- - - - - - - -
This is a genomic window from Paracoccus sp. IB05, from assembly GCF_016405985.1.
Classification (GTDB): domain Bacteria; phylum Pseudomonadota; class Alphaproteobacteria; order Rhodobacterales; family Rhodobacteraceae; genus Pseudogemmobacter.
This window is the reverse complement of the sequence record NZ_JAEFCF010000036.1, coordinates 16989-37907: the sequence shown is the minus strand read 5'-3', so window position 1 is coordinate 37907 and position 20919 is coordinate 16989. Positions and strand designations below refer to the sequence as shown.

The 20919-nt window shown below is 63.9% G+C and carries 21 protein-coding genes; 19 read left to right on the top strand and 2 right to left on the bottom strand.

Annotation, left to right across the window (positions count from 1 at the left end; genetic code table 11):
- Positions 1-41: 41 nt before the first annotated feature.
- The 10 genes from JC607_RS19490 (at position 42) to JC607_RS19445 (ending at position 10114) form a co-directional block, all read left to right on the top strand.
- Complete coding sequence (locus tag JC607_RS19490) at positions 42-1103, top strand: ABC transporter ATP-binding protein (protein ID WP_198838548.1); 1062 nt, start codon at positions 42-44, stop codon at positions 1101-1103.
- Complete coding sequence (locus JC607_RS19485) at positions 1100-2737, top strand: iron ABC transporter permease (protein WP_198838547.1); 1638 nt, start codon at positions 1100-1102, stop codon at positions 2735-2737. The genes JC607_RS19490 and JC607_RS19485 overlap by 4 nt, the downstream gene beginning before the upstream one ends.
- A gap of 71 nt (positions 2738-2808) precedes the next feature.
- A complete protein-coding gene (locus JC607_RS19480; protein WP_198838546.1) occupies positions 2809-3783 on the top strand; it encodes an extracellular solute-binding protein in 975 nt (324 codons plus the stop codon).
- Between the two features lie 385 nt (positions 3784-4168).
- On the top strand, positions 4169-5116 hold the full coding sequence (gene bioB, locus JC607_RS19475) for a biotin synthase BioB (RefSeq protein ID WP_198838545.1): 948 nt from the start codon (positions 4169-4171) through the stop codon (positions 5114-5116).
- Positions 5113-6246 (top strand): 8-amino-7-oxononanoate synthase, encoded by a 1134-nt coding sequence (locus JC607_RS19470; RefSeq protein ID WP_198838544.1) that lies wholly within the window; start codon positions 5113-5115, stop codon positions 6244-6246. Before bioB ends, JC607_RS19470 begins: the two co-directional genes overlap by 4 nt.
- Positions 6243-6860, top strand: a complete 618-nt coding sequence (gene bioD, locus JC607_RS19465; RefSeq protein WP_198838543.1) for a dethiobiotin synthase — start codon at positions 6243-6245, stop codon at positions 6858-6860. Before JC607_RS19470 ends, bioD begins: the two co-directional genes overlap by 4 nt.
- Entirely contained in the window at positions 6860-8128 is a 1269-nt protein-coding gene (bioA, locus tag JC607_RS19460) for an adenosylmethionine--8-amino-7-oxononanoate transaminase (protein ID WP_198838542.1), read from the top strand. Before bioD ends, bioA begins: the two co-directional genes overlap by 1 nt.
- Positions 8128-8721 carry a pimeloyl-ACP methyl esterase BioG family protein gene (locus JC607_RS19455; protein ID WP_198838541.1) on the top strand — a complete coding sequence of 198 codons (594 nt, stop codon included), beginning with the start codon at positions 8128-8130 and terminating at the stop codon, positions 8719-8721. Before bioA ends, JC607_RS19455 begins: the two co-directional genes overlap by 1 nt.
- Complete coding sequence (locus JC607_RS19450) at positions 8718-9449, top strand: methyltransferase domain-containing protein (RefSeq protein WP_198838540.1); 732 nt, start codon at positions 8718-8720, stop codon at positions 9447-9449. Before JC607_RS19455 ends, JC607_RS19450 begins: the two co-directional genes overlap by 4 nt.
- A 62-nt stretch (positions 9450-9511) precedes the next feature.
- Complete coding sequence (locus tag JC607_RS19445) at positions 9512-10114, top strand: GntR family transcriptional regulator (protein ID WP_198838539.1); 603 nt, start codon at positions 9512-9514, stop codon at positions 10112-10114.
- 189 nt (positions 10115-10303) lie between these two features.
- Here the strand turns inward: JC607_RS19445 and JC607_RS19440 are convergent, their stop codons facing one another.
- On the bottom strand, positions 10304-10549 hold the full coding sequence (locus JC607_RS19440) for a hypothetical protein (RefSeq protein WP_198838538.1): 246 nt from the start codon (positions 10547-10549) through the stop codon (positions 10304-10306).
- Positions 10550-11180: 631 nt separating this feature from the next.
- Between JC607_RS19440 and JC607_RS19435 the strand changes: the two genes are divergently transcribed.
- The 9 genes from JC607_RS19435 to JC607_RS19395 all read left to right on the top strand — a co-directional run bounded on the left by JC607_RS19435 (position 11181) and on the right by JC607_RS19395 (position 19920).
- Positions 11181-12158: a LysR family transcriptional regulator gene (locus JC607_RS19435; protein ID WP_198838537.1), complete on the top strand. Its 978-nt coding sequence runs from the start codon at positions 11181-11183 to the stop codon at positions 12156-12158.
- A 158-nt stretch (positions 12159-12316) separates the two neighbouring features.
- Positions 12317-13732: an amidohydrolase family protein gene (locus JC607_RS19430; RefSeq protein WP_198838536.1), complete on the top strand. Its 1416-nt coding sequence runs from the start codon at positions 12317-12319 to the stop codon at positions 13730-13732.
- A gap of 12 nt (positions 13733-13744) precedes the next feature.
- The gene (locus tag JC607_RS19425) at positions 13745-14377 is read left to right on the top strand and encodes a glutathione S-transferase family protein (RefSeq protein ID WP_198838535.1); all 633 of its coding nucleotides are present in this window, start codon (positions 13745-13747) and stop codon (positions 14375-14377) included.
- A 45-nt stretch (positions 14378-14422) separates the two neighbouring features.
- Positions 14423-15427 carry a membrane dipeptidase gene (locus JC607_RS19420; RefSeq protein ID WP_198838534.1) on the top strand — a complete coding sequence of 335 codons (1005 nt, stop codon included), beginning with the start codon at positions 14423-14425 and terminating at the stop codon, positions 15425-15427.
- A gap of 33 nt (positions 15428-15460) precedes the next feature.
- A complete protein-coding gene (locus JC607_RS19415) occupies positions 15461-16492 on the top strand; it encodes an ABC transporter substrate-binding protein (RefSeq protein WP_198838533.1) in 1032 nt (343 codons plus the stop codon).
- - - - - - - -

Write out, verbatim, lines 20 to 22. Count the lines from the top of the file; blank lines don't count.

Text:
- Complete coding sequence (locus tag JC607_RS19445) at positions 9512-10114, top strand: GntR family transcriptional regulator (protein ID WP_198838539.1); 603 nt, start codon at positions 9512-9514, stop codon at positions 10112-10114.
- 189 nt (positions 10115-10303) lie between these two features.
- Here the strand turns inward: JC607_RS19445 and JC607_RS19440 are convergent, their stop codons facing one another.